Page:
Think Garden, Think Richard: Edging Products

Continuing my new series of articles for 2019, materials for a purpose, I am going to be discussing how best to choose the right Materials For Your Desired Purpose and how they best fit into the design of a space.

This month I want to investigate edging products.

Mowing strips are a great way to reduce the maintenance of your lawn and can be used very effectively to make a prescribed shape in a garden design. Traditionally mowing strips have been made of engineering bricks and can be laid to suit the shape. Rectilinear shapes lend themselves to stretcher course, and curves to header but it depends on the look you want. I like an old style red brick paver when I design a mowing strip for an older property, granite and sandstone setts look good too. It is important that the material used links in some way to the exiting materials in the garden, the property or proposed other new materials. A garden can soon become very busy looking with the use of lots of differing materials and colours that do not relate to each other. The strip not only keeps a good shape to a lawn but it prevents other materials such as planting or mulch migrating. Many traditional herbaceous borders in National Trust gardens will have a strip of paving in front for viewing the border but this is another way of achieving the mowing strip as well as providing somewhere to stand.

Definition between materials is a strong reason for needing to use edging in garden design. When you set out to design a garden space of any size there is the need to exercise control over the space, make some shape on the ground. For shape to be clear having a defined edge to work from is key. Edging in its many forms can provide this and good designers will pick the edging to complement the style of their design. Metal edging is good and over the years I have used many different types that slot or clip together. This is a cost effective way of constructing a metal edge and because they come in long lengths can be used to form great curves in my designs. Timber is good for definition too but be aware that it does not have the longevity of steel.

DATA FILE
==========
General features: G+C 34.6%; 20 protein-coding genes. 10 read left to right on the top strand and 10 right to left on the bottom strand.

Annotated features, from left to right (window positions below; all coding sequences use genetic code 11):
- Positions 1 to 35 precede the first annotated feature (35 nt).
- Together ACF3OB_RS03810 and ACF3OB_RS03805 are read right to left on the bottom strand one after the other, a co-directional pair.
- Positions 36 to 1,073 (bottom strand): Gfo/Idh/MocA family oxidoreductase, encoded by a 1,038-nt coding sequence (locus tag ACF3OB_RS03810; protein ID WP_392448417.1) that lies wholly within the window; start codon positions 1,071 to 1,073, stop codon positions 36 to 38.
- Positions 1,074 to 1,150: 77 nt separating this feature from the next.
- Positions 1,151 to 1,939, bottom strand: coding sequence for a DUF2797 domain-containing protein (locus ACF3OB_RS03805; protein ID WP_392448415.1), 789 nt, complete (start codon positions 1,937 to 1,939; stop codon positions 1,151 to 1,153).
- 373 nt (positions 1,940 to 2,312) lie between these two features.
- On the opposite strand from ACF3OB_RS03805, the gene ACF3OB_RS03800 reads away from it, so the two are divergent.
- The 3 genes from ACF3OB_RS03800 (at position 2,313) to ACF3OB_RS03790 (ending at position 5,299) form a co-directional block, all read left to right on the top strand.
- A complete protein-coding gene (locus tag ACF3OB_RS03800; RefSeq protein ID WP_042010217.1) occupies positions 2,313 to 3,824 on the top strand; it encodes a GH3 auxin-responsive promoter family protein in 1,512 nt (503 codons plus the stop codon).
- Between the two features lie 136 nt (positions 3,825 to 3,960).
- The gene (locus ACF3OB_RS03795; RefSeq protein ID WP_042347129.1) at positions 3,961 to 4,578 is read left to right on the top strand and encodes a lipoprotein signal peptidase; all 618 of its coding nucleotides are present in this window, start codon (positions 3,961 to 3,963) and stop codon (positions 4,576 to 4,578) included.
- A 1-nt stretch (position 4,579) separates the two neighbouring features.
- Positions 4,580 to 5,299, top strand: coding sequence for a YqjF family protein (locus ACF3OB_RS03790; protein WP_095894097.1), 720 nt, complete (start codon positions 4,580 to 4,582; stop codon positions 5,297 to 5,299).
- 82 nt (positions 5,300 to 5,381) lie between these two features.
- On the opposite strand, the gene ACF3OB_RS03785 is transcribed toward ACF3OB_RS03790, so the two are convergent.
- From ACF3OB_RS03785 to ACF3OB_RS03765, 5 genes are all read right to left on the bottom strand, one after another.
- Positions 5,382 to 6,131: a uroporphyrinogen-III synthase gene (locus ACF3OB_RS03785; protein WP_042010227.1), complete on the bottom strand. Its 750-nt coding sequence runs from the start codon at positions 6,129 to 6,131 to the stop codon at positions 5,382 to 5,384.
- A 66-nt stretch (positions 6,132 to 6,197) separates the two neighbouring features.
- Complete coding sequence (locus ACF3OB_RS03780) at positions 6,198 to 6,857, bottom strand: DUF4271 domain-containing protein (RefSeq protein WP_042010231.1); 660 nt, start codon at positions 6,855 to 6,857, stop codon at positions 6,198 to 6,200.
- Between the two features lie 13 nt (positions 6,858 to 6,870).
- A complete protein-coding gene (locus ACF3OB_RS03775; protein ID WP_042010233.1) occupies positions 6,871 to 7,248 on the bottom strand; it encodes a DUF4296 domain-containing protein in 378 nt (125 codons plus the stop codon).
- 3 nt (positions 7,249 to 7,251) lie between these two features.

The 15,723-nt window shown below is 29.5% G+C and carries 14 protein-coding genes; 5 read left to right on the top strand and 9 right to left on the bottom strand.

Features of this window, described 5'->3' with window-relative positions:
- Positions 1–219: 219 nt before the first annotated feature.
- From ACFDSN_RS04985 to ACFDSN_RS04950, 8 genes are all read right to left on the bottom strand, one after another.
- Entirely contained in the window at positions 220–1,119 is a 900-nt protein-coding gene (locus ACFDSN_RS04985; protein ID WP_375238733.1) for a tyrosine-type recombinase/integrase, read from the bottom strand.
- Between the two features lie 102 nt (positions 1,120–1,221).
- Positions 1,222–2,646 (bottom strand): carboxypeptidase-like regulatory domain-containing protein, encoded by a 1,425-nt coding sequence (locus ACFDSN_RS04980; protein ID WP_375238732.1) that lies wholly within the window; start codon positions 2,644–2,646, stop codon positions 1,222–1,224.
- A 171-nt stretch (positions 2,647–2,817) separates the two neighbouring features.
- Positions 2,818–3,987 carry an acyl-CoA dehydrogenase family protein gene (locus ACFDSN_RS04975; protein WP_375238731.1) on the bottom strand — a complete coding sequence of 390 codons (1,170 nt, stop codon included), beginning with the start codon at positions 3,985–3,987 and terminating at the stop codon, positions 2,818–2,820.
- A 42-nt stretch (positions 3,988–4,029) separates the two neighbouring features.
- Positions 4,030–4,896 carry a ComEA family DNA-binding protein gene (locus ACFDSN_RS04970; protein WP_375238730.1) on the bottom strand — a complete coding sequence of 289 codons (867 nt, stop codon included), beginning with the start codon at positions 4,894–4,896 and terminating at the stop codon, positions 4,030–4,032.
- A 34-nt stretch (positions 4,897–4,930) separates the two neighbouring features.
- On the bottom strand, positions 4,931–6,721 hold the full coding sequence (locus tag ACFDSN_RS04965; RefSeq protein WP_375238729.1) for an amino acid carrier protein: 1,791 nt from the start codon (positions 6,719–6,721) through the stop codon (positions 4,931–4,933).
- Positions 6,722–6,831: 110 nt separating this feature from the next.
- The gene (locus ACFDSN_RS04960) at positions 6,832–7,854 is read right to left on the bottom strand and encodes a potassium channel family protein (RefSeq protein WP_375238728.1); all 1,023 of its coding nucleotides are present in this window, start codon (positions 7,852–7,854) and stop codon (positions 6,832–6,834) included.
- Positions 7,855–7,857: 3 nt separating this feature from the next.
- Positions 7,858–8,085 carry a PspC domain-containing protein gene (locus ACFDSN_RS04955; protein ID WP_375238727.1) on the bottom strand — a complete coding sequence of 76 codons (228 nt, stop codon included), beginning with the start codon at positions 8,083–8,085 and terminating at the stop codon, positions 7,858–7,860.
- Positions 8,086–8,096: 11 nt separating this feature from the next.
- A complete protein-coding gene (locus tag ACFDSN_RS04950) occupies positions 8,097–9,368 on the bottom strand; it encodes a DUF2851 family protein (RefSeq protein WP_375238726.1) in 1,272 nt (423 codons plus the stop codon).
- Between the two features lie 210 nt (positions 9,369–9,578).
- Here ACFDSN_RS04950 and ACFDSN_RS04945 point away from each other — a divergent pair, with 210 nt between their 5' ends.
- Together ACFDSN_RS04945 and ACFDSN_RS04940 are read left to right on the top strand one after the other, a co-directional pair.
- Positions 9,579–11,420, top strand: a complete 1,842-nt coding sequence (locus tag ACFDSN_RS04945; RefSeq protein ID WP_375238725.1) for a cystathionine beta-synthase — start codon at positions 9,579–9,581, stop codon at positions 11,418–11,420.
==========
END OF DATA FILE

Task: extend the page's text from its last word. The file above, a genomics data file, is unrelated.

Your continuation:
Material contrast is a great way to make a statement in garden design. Often we strive for harmony and cohesion in a designed space, whether it be a new kitchen, bathroom, living room or garden. Using strong contrast can give a very different feel to a space, but keep your colour palette simple. For example a very contemporary courtyard garden could have slate paving on the ground edged with white gravel pieces to make a strong contrasting colour statement about the space. This will command your attention and draw the eye. A softer way to contrast materials could be sandstone paving as the edge and washed Caledonian cobbles as a mulch in a minimal gravel with ornamental grasses garden. How you decide to contrast your edging materials is very dependent on the style of space you want to achieve.

Transition points are very important in the garden as they mark movement from one space to the next. An abrupt change from one material to another will work but sometimes it is good to be more subtle. Solid paving could stop forming the edge and stepping stones of the same paving could continue in gravel pieces to mark the gentle transition. The use of long strips of paving in gravel has become very popular and is a great way to make the gentle transition. The stone planks work well to indicate change of direction on the ground too. Think of them as stripes, laid width ways they will make the space feel wider and length ways longer and thinner.

For more in depth advice or garden design help please get in touch to arrange a consultation.